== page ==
3 postdocs in population genomics(2) and molecular evolution (1) (Sweden) ~ Bioblogia.net

31 de agosto de 2015

3 postdocs in population genomics(2) and molecular evolution (1) (Sweden)

Three two-year post-doctoral positions are available in the Ellegren lab at the Evolutionary Biology Centre, Uppsala University, Sweden (http://www.ieg.uu.se/evolutionsbiologi/ellegren-se/?languageId=1). Two positions are broadly defined as population genomics (presented below) and one as molecular evolution, although there is some extent of overlap both in terms of concepts and data used among the positions.

1. Population genomics

We use flycatchers of the genus Ficedula to study evolutionary processes related to the evolution of heterogeneous genomic landscapes of species differentiation (e.g. Ellegren et al 2012 Nature
491:756-760). There is increasing evidence that genomic regions with elevated differentiation ('differentiation islands') can evolve by processes unrelated to speciation. For example, the concept of linked selection, which is particularly pronounced in low-recombining regions, will locally reduce the effective population size and thereby enhance genetic drift of segregating variants. Pursuing these studies using haplotype-based statistics and NGS-data from sequencing platforms generating long reads is one possible direction of research for the post-doc. Other directions include, for example, demographic analyses and studies of the recombination landscape. The specific questions to be addressed will be decided in dialogue with the successful candidate and will depend on her/his interests and background. Recent publications from the group relating to the project include Nadachowska-Brzyska et al 2015 Current Biology 25:1375-1380; Nater et al 2015 Systematic Biology, in press; Smeds et al. 2015 Nature Communications 6:7330; Suh et al 2015 PLoS Biology 13:1002224.

2. Population genomics
The wolf was once widespread in Scandinavia, as well as in other parts of Europe, but long-term persecution led to its extinction by the 1960s. Two animals founded a new population in Sweden in the 1970s and a limited number of immigrants have subsequently become integrated with the population and it has grown to several hundreds of individuals. The population is highly inbred (inbreeding coefficient of newborns is currently 0.25 on average) and there are signs of inbreeding
depression. We are now conducting whole-genome re-sequecning of 100 animals sampled from throughout the time period since the new population was founded. The post-doc will be responsible for analysing these data with the aims of investigating the rate of allelic loss, the extent and distribution of genomic regions identical-by-descent, the genomic contribution of each founder to the extant population, and to compare genetic relationships derived from the pedigree and genome
sequence data. Several other research questions can apply as well. The project is a collaboration with Grimso Wildlife Research Station of the Swedish University of Agricultural Sciences.

Suitable background to these position is a PhD geared toward evolutionary biology, population genetics, or bioinformatics. Experience from bioinformatic analyses of next-generation sequencing
data is of merit. Depending on the direction of research to be taken, experience of demographic modeling, molecular evolutionary analyses or conservation biology could also be of merit.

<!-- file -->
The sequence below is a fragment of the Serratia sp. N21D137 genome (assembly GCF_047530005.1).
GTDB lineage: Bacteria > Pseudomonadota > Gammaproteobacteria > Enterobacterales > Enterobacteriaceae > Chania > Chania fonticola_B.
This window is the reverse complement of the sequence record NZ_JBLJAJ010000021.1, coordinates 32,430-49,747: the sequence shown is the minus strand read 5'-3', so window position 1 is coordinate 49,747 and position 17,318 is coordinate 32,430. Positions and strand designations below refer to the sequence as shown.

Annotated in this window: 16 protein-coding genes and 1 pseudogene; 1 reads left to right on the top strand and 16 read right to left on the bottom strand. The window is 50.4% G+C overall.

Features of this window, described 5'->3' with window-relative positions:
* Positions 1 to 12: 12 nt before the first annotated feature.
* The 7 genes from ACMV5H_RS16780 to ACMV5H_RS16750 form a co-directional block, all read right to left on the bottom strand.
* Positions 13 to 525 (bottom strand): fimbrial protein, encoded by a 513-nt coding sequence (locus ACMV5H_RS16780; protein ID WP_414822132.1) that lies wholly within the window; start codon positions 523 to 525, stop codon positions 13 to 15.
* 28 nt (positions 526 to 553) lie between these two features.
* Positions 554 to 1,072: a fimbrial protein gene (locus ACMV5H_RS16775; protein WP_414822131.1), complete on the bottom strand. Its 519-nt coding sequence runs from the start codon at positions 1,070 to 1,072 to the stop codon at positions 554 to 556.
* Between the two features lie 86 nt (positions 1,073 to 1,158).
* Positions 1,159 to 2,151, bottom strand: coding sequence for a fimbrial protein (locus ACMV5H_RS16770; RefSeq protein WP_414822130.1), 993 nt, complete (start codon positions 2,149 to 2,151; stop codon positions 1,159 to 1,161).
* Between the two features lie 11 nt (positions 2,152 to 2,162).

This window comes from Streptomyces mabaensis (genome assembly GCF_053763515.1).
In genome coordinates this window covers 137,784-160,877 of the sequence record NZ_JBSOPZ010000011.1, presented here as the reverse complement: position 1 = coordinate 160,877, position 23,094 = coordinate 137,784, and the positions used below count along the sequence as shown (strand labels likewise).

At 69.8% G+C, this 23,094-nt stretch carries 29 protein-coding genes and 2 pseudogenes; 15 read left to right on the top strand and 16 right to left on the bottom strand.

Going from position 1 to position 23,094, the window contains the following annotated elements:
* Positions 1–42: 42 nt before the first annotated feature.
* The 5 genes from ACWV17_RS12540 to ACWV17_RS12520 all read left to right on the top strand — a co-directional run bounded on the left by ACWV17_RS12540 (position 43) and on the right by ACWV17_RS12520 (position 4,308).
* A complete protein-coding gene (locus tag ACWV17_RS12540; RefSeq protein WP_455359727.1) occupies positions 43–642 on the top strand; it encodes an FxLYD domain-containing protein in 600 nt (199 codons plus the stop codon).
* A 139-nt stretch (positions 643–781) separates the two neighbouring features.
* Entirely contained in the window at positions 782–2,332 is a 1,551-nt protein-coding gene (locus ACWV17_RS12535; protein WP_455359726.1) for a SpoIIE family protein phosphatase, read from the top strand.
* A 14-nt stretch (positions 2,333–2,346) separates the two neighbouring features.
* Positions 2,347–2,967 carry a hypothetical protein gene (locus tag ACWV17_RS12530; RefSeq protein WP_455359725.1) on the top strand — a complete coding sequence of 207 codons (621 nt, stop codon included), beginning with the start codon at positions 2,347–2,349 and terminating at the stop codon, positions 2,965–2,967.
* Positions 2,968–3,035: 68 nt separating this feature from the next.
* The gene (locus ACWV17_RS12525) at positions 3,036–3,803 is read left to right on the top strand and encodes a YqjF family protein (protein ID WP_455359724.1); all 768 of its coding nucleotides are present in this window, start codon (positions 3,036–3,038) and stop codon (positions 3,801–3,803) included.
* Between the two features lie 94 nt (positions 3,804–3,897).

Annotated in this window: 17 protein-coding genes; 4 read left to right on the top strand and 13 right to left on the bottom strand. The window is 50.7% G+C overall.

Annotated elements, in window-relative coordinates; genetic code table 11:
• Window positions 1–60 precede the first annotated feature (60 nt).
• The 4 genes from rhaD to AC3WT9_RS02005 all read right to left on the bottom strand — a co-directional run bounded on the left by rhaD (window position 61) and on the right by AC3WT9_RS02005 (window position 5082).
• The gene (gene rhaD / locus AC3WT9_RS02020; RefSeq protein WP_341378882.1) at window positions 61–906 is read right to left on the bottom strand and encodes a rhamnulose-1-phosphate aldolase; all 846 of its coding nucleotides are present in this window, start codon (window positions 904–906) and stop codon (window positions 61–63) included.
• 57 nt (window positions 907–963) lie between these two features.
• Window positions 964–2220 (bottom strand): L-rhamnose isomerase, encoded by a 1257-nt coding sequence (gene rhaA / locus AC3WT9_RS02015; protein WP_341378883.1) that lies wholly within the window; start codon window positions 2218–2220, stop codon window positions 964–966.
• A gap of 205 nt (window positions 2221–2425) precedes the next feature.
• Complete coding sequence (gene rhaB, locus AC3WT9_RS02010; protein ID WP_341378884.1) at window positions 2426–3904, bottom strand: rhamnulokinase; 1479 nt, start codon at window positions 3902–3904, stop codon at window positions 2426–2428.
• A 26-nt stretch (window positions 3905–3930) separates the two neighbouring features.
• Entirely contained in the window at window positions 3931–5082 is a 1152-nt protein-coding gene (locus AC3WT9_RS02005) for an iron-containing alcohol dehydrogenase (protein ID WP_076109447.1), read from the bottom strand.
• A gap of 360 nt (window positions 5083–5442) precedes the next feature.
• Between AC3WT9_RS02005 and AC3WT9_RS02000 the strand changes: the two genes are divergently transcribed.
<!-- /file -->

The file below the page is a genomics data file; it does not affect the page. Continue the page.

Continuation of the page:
Start date is flexible, ideally before January 1, 2016. The positions can be extended for up to two more years. For full consideration, please send application materials by September 18, 2015. Interested candidates should submit the following to Hans.Ellegren@ebc.uu.se
- a cover letter stating research interests,
- CV, including publication record
- a short (1-2 page) description of research accomplishments,
- email addresses and phone numbers of three references
Please feel free to contact me at the above email address with

The venue for the positions, the Evolutionary Biology Centre, is situated in central Uppsala. The working atmosphere is international with thegreat majority of PhD students and post-docs recruited from abroad. The Centre constitutes an exciting arena for multidisciplinary research in evolutionary biology in a broad sense, housing some 300 scientists and graduate students. The scientific environment with numerous seminars, journal clubs and social activities offer excellent possibilities for contacts and collaborations. Local platforms for high-performance computational analyses (https://www.uppmax.uu.se/uppnex), NGS, SNP genotyping and proteomic analyses (http://www.scilifelab.se) ensure immediate access to state-of-the-art technology. Uppsala University
is the oldest university in Scandinavia and the city of Uppsala is a vibrant student town with beautiful and easy accessible surroundings conveniently situated close to Stockholm.

The Ellegren group is part of the Department of Evolutionary Biology  (http://www.ieg.uu.se/evolutionary-biology/), which is a branch of the larger Department of Ecology and Genetics (http://www.ieg.uu.se/?languageId=1). The Department of Evolutionary Biology houses 8 independent research groups and about 25 PhD students, 25 postdocs, and several bioinformaticians. A common theme is that we address key questions in evolutionary biology, like speciation, local adaptation, life history evolution, genome and molecular evolution, using genomic approaches. We have tight connections with several other research groups in the Department of Ecology and Genetics within the Evolutionary Biology Centre.

Professor Hans Ellegren
Department of Evolutionary Biology
Evolutionary Biology Centre
Uppsala University
Norbyvägen 18D
SE-752 36 Uppsala
Email: Hans.Ellegren@ebc.uu.se
PAGE: http://www.ieg.uu.se/evolutionsbiologi/ellegren-se/?languageId=1

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